**Date:** Sun, 31 Jul 2005 07:48:40 -0400
**Reply-To:** Peter Flom <flom@NDRI.ORG>
**Sender:** "SAS(r) Discussion" <SAS-L@LISTSERV.UGA.EDU>
**From:** Peter Flom <flom@NDRI.ORG>
**Subject:** Re: Logistic Regression with a Random Effect
**Content-Type:** text/plain; charset=US-ASCII
hein0106@UMN.EDU wrote:
<<<<
I have some binary data on cattle stillbirths (0 or 1) and I am
looking to do a logistic regression with the data. Some cows
have more than one calving so I would like to put cow in my
model as a random effect.

snip
>>>>>
David L Cassell <davidlcassell@MSN.COM> 07/29/05 8:51 PM replied

<<<<
snip

Third, if you don't have a survey sample but just observational data,
then PROC GLIMMIX might be the right choice. Or not. It depends on
your data.

How many cows (your independent subjects I assume) do you have?

If you have a large sample of cows, then you could do this using
GEE (Generalized Estimating Equations) through PROC GENMOD. For a small
number of cows, this is not a good choice.

Are you likely to have strong within-subject correlations? Then PROC
GLIMMIX may not be a good choice either. (Dale will corect me if I'm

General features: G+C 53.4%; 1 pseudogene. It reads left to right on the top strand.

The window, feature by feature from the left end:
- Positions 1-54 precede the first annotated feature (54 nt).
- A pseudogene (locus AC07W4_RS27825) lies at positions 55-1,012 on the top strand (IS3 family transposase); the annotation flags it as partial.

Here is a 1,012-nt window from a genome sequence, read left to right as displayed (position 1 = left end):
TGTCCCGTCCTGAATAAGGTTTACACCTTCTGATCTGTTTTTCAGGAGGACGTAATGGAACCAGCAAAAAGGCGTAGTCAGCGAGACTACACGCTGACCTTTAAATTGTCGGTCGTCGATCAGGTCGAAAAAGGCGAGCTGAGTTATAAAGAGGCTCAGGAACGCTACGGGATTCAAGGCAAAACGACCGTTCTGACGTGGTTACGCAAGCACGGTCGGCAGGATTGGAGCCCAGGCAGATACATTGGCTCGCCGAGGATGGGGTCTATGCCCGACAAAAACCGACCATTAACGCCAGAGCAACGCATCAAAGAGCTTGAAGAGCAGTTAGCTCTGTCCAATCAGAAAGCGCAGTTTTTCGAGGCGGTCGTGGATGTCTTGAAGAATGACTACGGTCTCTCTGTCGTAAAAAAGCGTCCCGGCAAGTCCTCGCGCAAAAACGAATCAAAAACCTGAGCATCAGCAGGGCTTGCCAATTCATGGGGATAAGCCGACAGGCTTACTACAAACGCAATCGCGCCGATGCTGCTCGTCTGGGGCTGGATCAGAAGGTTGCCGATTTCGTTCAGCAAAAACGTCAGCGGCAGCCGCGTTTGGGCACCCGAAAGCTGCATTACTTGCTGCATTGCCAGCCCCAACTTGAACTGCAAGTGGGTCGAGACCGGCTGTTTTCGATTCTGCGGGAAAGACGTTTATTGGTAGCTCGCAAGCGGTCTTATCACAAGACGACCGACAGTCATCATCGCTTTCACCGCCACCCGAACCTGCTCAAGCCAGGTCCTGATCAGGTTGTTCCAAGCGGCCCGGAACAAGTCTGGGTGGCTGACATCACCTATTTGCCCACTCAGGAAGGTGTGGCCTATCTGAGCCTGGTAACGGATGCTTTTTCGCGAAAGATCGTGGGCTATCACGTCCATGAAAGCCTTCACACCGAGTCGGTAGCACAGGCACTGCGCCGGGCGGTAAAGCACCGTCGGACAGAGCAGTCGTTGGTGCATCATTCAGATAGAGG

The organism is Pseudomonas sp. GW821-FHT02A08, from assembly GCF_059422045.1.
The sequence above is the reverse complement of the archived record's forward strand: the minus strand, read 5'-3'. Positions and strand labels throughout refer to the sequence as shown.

wrong on this, but I seem to recall this applied to the original
%GLIMMIX macro at least.)

That may leave you with PROC NLMIXED to model your process.
>>>

David

It seemed to me from the OP that this was a situation where many cows
had one calving, and some had more, but with relatively few, if any,
having a lot of calvings. I admit I am reading into his/her words, but
suppose the situation were
as I think.....

It's my understanding that neither GEE nor NLMIXED nor GLIMMIX would not
would work here. Am I wrong?

Peter

PS Welcome back from vacation

Peter L. Flom, PhD
Assistant Director, Statistics and Data Analysis Core
Center for Drug Use and HIV Research
National Development and Research Institutes
71 W. 23rd St
www.peterflom.com
New York, NY 10010
(212) 845-4485 (voice)
(917) 438-0894 (fax)